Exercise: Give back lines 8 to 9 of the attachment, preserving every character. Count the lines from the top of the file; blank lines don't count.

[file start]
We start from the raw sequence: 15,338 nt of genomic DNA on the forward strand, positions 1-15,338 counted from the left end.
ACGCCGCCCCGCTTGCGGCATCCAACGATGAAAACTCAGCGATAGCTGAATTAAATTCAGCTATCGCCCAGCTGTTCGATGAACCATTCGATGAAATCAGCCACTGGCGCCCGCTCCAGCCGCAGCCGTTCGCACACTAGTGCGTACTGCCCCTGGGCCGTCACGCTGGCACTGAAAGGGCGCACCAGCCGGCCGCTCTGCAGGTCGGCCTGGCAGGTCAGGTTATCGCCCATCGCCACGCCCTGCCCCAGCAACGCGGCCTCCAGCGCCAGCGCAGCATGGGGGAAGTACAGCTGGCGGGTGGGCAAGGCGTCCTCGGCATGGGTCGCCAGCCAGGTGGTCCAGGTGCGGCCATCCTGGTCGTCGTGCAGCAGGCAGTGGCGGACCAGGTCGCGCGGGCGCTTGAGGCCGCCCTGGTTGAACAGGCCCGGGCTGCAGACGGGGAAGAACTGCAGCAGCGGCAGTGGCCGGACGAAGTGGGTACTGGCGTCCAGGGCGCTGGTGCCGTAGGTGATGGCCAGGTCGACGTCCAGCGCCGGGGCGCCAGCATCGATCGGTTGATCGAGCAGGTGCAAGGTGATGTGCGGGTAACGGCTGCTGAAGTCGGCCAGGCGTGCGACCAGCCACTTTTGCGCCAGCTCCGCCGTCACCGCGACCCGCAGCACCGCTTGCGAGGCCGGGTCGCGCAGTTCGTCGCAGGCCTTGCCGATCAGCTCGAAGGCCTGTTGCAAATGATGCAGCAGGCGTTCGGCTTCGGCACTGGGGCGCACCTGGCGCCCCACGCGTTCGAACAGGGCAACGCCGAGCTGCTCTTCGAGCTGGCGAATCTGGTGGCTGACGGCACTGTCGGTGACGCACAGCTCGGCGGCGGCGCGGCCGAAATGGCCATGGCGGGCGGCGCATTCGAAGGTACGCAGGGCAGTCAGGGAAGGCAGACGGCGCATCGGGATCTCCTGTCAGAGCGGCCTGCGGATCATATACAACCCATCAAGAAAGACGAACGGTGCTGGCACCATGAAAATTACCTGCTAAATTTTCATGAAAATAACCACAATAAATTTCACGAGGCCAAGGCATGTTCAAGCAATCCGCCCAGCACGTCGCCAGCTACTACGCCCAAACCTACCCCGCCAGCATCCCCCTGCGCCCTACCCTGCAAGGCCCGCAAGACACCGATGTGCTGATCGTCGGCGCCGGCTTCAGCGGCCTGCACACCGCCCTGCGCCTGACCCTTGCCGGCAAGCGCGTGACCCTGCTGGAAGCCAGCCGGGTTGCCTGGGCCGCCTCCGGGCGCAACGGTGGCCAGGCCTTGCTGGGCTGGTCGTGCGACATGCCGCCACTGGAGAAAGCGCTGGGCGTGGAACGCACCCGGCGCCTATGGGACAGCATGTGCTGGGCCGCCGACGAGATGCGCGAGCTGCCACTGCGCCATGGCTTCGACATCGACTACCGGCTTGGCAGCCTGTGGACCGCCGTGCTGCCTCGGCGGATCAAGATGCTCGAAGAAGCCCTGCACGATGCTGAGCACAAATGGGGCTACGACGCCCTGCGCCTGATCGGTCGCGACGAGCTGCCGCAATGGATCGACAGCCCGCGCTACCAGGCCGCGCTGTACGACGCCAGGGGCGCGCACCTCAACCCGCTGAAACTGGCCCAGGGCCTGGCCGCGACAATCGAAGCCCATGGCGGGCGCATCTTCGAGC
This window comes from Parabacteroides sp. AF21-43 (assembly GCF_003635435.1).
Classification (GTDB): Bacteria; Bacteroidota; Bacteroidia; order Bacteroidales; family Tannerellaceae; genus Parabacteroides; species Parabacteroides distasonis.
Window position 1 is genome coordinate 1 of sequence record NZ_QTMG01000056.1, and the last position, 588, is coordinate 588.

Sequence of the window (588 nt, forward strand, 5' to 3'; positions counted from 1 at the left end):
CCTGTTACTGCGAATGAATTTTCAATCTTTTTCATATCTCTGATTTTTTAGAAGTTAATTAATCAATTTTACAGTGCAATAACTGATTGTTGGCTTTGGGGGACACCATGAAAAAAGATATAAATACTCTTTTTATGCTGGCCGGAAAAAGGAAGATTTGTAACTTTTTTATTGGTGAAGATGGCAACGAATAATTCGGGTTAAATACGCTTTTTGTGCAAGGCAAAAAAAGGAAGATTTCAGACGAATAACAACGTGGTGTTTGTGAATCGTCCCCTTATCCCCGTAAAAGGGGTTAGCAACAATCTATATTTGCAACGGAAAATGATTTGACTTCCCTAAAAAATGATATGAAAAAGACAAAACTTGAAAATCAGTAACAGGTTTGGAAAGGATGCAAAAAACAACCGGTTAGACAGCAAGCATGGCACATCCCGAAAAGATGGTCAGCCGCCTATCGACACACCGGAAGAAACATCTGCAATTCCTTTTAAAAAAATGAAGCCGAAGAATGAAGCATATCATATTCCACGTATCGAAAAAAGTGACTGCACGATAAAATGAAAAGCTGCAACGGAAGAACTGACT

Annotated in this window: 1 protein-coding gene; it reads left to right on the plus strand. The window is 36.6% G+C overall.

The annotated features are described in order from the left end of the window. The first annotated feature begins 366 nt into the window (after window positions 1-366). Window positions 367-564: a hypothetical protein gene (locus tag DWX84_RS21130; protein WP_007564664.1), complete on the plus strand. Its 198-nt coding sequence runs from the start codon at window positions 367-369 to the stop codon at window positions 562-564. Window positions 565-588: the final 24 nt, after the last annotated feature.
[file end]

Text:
Annotated in this window: 1 protein-coding gene; it reads left to right on the plus strand. The window is 36.6% G+C overall.

The annotated features are described in order from the left end of the window. The first annotated feature begins 366 nt into the window (after window positions 1-366). Window positions 367-564: a hypothetical protein gene (locus tag DWX84_RS21130; protein WP_007564664.1), complete on the plus strand. Its 198-nt coding sequence runs from the start codon at window positions 367-369 to the stop codon at window positions 562-564. Window positions 565-588: the final 24 nt, after the last annotated feature.